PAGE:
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News Briefs

Century Products Issues Largest U.S. Stroller Recall Ever


A child strapped in a stroller in New York City suffered chipped teeth and scratched legs when the stroller suddenly folded and dumped the child on the sidewalk.

Another toddler was similarly injured when the child’s mother bumped the stroller on her other child’s foot and the device folded.

These two injuries were among 250 reported to Century Products Co., which Thursday recalled about 650,000 multi-use strollers in cooperation with the U.S. Consumer Product Safety Commission. It is the largest U.S. recall of strollers ever.

Under pressure, the stroller’s folding mechanism collapses, especially when a parent pushes down on the stroller to lift the front wheels onto a curb, said Ken Giles, a spokesman for the commission. This may cause the carrier seat to detach and flip forward, carrying the child with it, he said.

Century, based in Macedonia, Ohio, received 681 reports of such incidents. The most serious injuries were three concussions, two skull fractures and one fractured elbow.

Spreading Violence Augurs Unpleasant Summer for Algeria


ALGIERS, Algeria -- As a sweltering Mediterranean summer takes hold, social unrest is exploding in many parts of Algeria, fueled by high unemployment, a critical housing shortage, a stalled economy and a creaky, outdated political system that people see as both repressive and opaque.

In the Kabylie region east of here, security forces have shot dead as many as 80 people and wounded hundreds in a drive to quell seven weeks of antigovernment protests by members of the Berber minority. Elsewhere, Algerian journalists have rallied for press freedom and women have marched for an end to repression. Family members of the thousands of people who disappeared during Algeria’s decade-long civil war gather for weekly vigils.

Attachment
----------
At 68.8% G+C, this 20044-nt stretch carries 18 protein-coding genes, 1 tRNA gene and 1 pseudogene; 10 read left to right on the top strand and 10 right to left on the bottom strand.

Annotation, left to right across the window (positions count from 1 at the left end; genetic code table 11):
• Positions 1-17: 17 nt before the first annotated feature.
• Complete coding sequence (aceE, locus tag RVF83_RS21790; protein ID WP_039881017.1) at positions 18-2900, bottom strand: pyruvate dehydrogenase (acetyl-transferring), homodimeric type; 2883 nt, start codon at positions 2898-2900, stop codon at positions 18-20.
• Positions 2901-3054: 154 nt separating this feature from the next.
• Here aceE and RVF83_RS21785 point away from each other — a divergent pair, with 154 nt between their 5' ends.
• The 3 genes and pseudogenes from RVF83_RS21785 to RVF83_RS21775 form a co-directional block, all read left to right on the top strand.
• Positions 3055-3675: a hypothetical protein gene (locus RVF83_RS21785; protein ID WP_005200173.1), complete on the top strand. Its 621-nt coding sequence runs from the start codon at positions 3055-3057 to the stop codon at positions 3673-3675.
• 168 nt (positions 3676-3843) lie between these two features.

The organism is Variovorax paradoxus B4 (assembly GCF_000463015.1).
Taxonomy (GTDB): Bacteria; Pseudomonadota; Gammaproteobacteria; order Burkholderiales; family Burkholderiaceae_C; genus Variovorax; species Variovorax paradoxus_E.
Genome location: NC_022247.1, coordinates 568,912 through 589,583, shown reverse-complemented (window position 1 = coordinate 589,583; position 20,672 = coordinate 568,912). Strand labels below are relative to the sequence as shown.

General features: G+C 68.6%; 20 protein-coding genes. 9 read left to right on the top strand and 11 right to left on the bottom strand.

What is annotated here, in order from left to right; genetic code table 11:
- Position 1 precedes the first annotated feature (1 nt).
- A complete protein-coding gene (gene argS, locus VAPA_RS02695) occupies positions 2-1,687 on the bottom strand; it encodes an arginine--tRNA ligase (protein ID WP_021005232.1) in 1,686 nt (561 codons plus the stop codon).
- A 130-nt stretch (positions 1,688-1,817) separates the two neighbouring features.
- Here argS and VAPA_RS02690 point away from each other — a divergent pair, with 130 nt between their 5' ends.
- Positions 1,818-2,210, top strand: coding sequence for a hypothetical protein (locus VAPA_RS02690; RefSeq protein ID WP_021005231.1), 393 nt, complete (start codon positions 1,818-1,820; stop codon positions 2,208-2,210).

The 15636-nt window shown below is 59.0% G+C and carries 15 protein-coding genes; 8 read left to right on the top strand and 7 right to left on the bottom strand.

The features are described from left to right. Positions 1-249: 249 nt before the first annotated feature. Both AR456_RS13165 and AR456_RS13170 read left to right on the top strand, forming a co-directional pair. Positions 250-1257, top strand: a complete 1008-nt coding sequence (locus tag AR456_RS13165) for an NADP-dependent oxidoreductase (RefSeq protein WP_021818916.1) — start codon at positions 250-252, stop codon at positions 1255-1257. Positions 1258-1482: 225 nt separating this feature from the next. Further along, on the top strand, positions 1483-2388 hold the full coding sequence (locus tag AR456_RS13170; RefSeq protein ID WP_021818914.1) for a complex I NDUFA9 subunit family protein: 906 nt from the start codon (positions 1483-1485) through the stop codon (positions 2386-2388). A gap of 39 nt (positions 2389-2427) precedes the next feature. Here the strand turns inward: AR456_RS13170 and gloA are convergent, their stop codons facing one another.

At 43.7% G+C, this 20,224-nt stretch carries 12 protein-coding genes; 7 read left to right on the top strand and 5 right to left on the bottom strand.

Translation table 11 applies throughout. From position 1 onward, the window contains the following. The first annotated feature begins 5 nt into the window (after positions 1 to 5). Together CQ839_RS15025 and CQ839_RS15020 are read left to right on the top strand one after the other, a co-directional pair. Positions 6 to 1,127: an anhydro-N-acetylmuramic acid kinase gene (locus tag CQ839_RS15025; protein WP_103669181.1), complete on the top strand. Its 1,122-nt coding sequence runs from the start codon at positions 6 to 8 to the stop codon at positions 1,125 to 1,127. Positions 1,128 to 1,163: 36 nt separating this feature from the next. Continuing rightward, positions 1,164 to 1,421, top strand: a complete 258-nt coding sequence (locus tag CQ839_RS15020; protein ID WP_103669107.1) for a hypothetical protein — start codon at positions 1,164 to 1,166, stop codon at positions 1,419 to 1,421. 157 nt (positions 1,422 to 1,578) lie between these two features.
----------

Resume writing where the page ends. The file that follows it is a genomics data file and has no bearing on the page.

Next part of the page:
Here in the capital, demonstrations demanding civil liberties and an end to corruption have been the largest in a decade. Hundreds of thousands of people paraded through the city Thursday, with riot police charging the protesters as they neared the presidential palace, the Associated Press reported. Two journalists were killed in the violence.

Bush Opens 40,000 Federal Workers’ Jobs to Competition


WASHINGTON -- The Bush administration has ordered that more than 40,000 federal workers compete for their jobs with the private sector, a first step toward President Bush’s goal of making about 425,000 government jobs eligible for private contracting.

The move will swell the contract corps, a shadow-government workforce whose numbers are estimated to be more than three times the 1.8 million-strong civilian federal workforce.

The administration believes the competition will help make government agencies more businesslike and more responsive to taxpayers, while turning over work better handled by the private sector.

The White House Office of Management and Budget told all federal agencies in March to open these positions, considered “commercial” in nature, to competition with the private sector. After taking bids, the agencies will decide whether to keep the jobs in-house. The process must be completed by October 2002, which has unions fearing that agencies will merely outsource the jobs to meet the target.

As agencies begin the process, a congressionally recognized panel will conduct a hearing Monday to review the scope and efficacy of outsourcing. Chaired by Comptroller General David Walker, the panel will address fundamental questions: What is “inherently governmental” work? What tasks does the government need to do because it is unreasonable to expect the private sector to do them or because the private sector is unwilling to do them?